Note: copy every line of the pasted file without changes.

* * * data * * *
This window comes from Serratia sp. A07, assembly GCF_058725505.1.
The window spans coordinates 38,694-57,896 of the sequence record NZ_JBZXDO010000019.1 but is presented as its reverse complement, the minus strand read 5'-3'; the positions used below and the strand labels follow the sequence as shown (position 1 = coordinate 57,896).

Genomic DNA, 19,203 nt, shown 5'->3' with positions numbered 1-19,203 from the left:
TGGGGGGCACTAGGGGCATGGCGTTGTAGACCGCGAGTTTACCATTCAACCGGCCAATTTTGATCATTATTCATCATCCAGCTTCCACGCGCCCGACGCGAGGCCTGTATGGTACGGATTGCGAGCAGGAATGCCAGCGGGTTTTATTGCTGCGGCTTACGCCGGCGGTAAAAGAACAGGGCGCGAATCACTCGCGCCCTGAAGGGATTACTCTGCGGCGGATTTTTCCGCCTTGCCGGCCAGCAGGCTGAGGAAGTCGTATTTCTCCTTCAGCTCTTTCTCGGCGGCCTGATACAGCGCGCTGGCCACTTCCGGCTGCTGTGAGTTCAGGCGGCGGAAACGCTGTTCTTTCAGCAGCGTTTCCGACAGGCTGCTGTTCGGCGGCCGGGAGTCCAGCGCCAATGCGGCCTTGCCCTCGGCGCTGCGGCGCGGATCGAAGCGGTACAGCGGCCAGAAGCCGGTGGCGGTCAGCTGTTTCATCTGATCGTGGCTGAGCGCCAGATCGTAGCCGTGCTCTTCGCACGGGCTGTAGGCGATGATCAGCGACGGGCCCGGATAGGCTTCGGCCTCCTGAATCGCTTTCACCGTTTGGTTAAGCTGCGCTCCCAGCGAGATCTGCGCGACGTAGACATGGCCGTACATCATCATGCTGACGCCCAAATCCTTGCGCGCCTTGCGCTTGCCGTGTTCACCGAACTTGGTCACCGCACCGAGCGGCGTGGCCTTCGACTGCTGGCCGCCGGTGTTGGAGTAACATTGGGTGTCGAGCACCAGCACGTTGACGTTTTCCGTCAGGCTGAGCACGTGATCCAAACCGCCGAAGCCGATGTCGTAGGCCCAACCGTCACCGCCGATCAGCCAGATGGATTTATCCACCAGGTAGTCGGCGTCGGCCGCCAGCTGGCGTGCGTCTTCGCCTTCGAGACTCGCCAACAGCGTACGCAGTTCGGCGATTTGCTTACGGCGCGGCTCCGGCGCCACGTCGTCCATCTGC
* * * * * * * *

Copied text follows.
This window comes from Serratia sp. A07, assembly GCF_058725505.1.
The window spans coordinates 38,694-57,896 of the sequence record NZ_JBZXDO010000019.1 but is presented as its reverse complement, the minus strand read 5'-3'; the positions used below and the strand labels follow the sequence as shown (position 1 = coordinate 57,896).

Genomic DNA, 19,203 nt, shown 5'->3' with positions numbered 1-19,203 from the left:
TGGGGGGCACTAGGGGCATGGCGTTGTAGACCGCGAGTTTACCATTCAACCGGCCAATTTTGATCATTATTCATCATCCAGCTTCCACGCGCCCGACGCGAGGCCTGTATGGTACGGATTGCGAGCAGGAATGCCAGCGGGTTTTATTGCTGCGGCTTACGCCGGCGGTAAAAGAACAGGGCGCGAATCACTCGCGCCCTGAAGGGATTACTCTGCGGCGGATTTTTCCGCCTTGCCGGCCAGCAGGCTGAGGAAGTCGTATTTCTCCTTCAGCTCTTTCTCGGCGGCCTGATACAGCGCGCTGGCCACTTCCGGCTGCTGTGAGTTCAGGCGGCGGAAACGCTGTTCTTTCAGCAGCGTTTCCGACAGGCTGCTGTTCGGCGGCCGGGAGTCCAGCGCCAATGCGGCCTTGCCCTCGGCGCTGCGGCGCGGATCGAAGCGGTACAGCGGCCAGAAGCCGGTGGCGGTCAGCTGTTTCATCTGATCGTGGCTGAGCGCCAGATCGTAGCCGTGCTCTTCGCACGGGCTGTAGGCGATGATCAGCGACGGGCCCGGATAGGCTTCGGCCTCCTGAATCGCTTTCACCGTTTGGTTAAGCTGCGCTCCCAGCGAGATCTGCGCGACGTAGACATGGCCGTACATCATCATGCTGACGCCCAAATCCTTGCGCGCCTTGCGCTTGCCGTGTTCACCGAACTTGGTCACCGCACCGAGCGGCGTGGCCTTCGACTGCTGGCCGCCGGTGTTGGAGTAACATTGGGTGTCGAGCACCAGCACGTTGACGTTTTCCGTCAGGCTGAGCACGTGATCCAAACCGCCGAAGCCGATGTCGTAGGCCCAACCGTCACCGCCGATCAGCCAGATGGATTTATCCACCAGGTAGTCGGCGTCGGCCGCCAGCTGGCGTGCGTCTTCGCCTTCGAGACTCGCCAACAGCGTACGCAGTTCGGCGATTTGCTTACGGCGCGGCTCCGGCGCCACGTCGTCCATCTGC